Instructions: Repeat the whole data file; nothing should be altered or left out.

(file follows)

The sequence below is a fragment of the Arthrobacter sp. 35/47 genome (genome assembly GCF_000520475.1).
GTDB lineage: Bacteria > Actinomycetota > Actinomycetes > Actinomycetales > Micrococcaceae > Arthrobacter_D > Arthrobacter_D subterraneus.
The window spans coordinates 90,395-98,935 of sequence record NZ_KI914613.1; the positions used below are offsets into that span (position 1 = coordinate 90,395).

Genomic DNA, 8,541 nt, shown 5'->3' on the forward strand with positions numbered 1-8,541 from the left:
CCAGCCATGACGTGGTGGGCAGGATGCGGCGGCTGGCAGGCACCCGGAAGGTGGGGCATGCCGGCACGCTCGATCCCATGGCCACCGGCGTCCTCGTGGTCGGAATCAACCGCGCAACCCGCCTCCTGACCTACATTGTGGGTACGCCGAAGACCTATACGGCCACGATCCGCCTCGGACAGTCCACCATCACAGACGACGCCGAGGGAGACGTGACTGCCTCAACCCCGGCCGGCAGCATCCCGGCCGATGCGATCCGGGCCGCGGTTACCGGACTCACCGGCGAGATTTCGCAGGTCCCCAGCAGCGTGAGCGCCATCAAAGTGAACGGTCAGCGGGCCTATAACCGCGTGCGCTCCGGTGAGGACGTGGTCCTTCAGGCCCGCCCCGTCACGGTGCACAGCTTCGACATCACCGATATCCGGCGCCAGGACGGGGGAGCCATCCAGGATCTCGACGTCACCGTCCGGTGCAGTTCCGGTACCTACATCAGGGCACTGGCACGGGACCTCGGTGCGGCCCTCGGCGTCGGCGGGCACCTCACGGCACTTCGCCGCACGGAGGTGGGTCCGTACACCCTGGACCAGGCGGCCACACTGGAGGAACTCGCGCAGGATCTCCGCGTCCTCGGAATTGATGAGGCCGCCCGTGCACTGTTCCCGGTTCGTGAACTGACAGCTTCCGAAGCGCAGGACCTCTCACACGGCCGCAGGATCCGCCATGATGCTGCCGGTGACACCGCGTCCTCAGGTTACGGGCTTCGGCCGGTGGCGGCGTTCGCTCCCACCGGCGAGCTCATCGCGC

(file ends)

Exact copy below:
The sequence below is a fragment of the Arthrobacter sp. 35/47 genome (genome assembly GCF_000520475.1).
GTDB lineage: Bacteria > Actinomycetota > Actinomycetes > Actinomycetales > Micrococcaceae > Arthrobacter_D > Arthrobacter_D subterraneus.
The window spans coordinates 90,395-98,935 of sequence record NZ_KI914613.1; the positions used below are offsets into that span (position 1 = coordinate 90,395).

Genomic DNA, 8,541 nt, shown 5'->3' on the forward strand with positions numbered 1-8,541 from the left:
CCAGCCATGACGTGGTGGGCAGGATGCGGCGGCTGGCAGGCACCCGGAAGGTGGGGCATGCCGGCACGCTCGATCCCATGGCCACCGGCGTCCTCGTGGTCGGAATCAACCGCGCAACCCGCCTCCTGACCTACATTGTGGGTACGCCGAAGACCTATACGGCCACGATCCGCCTCGGACAGTCCACCATCACAGACGACGCCGAGGGAGACGTGACTGCCTCAACCCCGGCCGGCAGCATCCCGGCCGATGCGATCCGGGCCGCGGTTACCGGACTCACCGGCGAGATTTCGCAGGTCCCCAGCAGCGTGAGCGCCATCAAAGTGAACGGTCAGCGGGCCTATAACCGCGTGCGCTCCGGTGAGGACGTGGTCCTTCAGGCCCGCCCCGTCACGGTGCACAGCTTCGACATCACCGATATCCGGCGCCAGGACGGGGGAGCCATCCAGGATCTCGACGTCACCGTCCGGTGCAGTTCCGGTACCTACATCAGGGCACTGGCACGGGACCTCGGTGCGGCCCTCGGCGTCGGCGGGCACCTCACGGCACTTCGCCGCACGGAGGTGGGTCCGTACACCCTGGACCAGGCGGCCACACTGGAGGAACTCGCGCAGGATCTCCGCGTCCTCGGAATTGATGAGGCCGCCCGTGCACTGTTCCCGGTTCGTGAACTGACAGCTTCCGAAGCGCAGGACCTCTCACACGGCCGCAGGATCCGCCATGATGCTGCCGGTGACACCGCGTCCTCAGGTTACGGGCTTCGGCCGGTGGCGGCGTTCGCTCCCACCGGCGAGCTCATCGCGC